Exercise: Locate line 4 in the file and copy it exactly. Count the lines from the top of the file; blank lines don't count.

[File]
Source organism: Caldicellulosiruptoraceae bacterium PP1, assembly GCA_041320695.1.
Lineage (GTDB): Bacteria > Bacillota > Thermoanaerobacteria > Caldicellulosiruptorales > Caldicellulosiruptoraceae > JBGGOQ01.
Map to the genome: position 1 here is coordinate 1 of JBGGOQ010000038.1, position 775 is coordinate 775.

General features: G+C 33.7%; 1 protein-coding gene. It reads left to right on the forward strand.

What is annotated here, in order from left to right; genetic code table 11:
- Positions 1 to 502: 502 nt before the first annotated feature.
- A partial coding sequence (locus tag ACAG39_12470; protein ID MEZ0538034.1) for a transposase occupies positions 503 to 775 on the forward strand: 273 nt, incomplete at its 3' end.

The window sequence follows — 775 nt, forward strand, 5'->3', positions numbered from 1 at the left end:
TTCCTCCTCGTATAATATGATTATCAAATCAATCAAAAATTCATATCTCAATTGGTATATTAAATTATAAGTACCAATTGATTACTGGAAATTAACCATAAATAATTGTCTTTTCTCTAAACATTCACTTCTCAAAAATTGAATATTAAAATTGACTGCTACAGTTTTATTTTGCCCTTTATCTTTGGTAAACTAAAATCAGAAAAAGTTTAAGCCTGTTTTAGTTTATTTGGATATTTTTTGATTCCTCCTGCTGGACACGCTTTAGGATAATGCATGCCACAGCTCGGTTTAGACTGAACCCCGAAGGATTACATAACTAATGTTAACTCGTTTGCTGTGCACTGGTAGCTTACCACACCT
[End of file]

General features: G+C 33.7%; 1 protein-coding gene. It reads left to right on the forward strand.